Talking of image, lets have another pop at Serco and G4S. Why? Because I enjoy it. Firstly, news continues to reach me about the chaos in London and the Unpaid Work contract Serco won last year. This is typical:-

"we do all the breaches for Serco Unpaid Work, complete nightmare as the left arm doesn't know what the right arm is doing, i.e. offenders being turned away from projects because of them being over subscribed and then being told they did not attend."

Here is a wonderful piece about Serco attempting to placate the fears of the voluntary sector from last December on the Third Sector website, complete with a scary picture of boss Gareth Matthews:- 
Just saying Serco's name is enough to send some people in the voluntary sector into a rage. For some, the giant services company embodies everything that is wrong in the new age of contracting, in which charities find themselves competing against the financial might of big companies or becoming subcontractors in a supply chain.

Gareth Matthews, business director for Serco's welfare services, believes that, rather than loathing the company, charities should be grateful for its presence in the social welfare market. He points out that it created the "integrator model" of commissioning, where a large organisation works as a prime contractor, then subcontracts work to smaller organisations in a supply chain.

Overall, Matthews believes that the benefits of working with the third sector outweigh the risks. "The third sector is very innovative," he says. "To be honest, I could spend a decade building up that experience in-house. By and large, I just capitalise on it and it delivers fantastic results."

Yes Gareth, it worked really well on the Work Programme! Anyway, finally on to G4S and their corporate theme song. Yes they do have one and it's just as bad as you might imagine it to be. It can be heard here on the New Statesman website, but if you want to sing along, and I admit I have tried it, the lyrics are as follows:- 

You love your job and the people too
Making a difference is what you do
But consider all you have at stake
The time is now don't make a mistake
Because the enemy prowls, wanting to attack
But we're on the wall, we've got your back
So get out front and take the lead
And be the winner you were born to be
G4S! protecting the world
G4S! so dreams can unfurl

24/7 every night and day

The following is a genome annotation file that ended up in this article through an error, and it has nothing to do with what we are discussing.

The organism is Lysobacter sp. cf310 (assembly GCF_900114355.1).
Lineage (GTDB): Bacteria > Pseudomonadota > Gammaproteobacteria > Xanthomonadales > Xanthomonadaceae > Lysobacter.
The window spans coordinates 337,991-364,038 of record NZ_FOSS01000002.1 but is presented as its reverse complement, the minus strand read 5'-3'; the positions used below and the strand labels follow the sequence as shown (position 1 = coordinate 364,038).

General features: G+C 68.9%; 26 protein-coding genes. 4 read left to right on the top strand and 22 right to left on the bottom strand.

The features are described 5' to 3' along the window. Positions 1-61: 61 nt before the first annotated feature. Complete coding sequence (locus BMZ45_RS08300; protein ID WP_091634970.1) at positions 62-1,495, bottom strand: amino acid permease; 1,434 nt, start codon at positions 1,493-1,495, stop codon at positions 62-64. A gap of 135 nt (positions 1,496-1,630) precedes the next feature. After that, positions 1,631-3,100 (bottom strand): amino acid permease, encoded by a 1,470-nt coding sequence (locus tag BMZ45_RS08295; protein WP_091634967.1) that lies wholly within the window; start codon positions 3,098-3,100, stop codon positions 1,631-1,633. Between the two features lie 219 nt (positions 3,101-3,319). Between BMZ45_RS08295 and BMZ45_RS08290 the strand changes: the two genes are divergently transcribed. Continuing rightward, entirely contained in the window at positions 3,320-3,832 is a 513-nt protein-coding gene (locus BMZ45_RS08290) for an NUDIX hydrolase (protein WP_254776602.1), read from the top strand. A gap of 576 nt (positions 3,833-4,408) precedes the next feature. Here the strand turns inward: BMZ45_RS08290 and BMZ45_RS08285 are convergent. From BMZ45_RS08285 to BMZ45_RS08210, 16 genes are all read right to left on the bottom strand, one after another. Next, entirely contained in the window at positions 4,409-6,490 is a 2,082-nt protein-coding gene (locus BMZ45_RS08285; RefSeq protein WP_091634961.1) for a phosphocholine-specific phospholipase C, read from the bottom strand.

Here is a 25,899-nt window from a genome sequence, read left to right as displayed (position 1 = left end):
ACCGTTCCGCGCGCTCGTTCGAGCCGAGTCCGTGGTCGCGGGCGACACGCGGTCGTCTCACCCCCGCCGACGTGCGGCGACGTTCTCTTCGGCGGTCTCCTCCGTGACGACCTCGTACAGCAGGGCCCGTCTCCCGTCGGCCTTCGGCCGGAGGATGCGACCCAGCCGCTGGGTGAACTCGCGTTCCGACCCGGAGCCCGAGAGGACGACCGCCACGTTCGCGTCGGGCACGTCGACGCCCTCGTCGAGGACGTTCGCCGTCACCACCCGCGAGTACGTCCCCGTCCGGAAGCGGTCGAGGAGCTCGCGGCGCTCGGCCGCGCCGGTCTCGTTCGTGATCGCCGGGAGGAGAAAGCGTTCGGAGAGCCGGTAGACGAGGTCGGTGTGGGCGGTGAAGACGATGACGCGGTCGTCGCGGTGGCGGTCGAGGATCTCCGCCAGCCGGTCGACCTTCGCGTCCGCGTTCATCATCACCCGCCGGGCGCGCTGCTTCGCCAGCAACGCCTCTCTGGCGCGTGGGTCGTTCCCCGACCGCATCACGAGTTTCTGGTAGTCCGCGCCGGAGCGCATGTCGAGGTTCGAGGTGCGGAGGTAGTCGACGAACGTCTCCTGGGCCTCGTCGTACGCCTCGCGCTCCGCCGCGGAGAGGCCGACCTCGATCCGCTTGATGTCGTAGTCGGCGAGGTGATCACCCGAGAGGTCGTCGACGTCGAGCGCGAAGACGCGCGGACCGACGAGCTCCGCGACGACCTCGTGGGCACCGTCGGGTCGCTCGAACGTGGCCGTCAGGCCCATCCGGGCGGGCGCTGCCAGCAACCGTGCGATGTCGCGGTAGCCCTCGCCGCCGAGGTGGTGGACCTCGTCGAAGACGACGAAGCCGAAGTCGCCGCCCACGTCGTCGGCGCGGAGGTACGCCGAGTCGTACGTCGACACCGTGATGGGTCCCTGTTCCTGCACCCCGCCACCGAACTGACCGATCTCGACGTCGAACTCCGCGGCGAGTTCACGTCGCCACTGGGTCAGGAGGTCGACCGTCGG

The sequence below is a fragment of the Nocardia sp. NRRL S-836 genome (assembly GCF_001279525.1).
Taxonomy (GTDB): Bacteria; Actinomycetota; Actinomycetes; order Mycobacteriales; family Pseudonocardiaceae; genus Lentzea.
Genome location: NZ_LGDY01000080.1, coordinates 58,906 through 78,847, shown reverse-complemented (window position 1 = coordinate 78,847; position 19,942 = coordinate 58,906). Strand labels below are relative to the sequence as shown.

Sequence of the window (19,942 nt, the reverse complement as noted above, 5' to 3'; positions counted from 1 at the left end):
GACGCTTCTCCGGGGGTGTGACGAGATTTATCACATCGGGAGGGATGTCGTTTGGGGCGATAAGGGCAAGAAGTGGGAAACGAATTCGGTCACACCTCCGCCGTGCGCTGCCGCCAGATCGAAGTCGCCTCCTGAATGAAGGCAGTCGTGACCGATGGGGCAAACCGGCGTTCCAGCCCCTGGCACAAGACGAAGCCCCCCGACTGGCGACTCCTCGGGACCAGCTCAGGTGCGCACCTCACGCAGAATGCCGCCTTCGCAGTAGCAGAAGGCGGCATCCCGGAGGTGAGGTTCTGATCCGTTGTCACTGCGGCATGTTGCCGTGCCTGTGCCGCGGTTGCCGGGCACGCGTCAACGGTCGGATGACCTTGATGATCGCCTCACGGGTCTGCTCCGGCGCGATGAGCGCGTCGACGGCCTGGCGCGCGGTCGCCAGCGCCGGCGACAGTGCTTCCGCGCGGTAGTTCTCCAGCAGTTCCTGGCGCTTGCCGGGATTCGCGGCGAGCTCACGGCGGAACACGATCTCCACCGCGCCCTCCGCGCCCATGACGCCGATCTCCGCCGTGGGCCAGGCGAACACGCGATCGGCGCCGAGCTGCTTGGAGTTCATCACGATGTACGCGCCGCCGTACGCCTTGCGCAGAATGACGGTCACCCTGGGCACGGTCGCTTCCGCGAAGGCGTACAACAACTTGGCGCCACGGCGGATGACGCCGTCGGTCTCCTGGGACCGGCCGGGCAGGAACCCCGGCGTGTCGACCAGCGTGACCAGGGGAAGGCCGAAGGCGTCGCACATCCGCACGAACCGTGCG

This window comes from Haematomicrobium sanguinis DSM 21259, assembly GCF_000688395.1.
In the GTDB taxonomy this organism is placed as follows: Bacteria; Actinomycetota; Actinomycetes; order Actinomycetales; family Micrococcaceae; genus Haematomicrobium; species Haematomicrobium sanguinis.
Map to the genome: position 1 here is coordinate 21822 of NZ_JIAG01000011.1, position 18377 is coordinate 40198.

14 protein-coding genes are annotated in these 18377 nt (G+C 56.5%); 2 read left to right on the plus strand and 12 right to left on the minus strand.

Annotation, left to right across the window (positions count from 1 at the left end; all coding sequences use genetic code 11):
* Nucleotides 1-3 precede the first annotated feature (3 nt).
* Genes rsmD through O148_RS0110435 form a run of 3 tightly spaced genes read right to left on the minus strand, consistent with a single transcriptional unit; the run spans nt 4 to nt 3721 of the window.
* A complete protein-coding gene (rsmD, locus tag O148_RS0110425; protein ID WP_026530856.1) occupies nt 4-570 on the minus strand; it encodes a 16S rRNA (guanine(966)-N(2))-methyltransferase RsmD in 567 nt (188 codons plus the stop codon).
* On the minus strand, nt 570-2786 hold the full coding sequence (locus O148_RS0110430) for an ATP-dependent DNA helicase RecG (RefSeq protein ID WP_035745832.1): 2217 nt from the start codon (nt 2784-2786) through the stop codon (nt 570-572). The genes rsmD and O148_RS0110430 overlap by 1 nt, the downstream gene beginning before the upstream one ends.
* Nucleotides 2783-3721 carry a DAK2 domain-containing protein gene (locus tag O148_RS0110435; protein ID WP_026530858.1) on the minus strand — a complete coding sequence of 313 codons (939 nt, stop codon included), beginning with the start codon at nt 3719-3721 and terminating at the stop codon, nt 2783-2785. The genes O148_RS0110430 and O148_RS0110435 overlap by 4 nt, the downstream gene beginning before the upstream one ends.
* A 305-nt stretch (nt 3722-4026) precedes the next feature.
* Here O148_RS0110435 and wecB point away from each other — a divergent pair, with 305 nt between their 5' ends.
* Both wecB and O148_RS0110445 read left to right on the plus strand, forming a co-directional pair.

A warrior stands ready so don't be afraid
G4S! secure in your world
G4S! let your dreams unfurl

We're guarding you with all our might
Keeping watch throughout the night


  1. A song that Kim iL Jong would be proud of :)

    What is maddening is that somebody thought it was a good idea!!


    Maybe Probation could have a song?

    I must mention that references to Mr Grayling in the song must not contain words that sound like Cucking and Funt ;)

  2. Can we have that on a billboard somewhere?

  3. TheUrbaneGorilla27 July 2013 at 10:16

    A G4S theme song - I cannot believe you haven't made that up Jim - though I do recall some sad consultant (i.e. Chief's chum) at a long ago Area meeting suggesting that probation staff should all have Asda type uniforms and hats.

    Anyway, if they really need a song, what's wrong with Tomorrow Belongs To Me?

    1. It is sing a long Saturday!

    2. TheUrbaneGorilla27 July 2013 at 13:28

      There are certain songs which lend themselves to parody viz. All contributions welcome:

      Tune: “The Admiral’s Song” from HMS Pinafore


      When I was a lad I served a term
      Apprentice boy to a Probation firm
      I assessed bailees and then some more
      And I polished up the knocker on the hostel door

      (Chorus) He polished up the knocker on the hostel door!

      I polished up that knocker with such gusto
      That I passed the assessment for TPO.


      As TPO my star a star did shine
      Assignments submitted bang on time
      Evidence based and word count right
      My practice reviewed reflective-like

      (Chorus) His practice reviewed reflective-like!

      I reviewed my practice with such aplomb
      That I was seconded to the DOM.


      At the DOM’s right hand I made my mark
      Seminars, policies and all that lark
      No offenders to disturb my peace
      My OASys QA was the closest reached.

      (Chorus) His OASys QA was the closest reached!

      My OASys QA were so pristine
      That I was selected to lead a team.


      Too much work and crap IT
      Managing a team was not for me
      A secondment to NOMS on EPIC I saw
      Grabbing my coat I was out the door

      (Chorus) Grabbing his coat he was out the door!

      A desk at NOMs (but still crap IT)
      At least I was safe at the Ministry.


      That dreadful day at last it dawned
      Rehabilitation being Transformed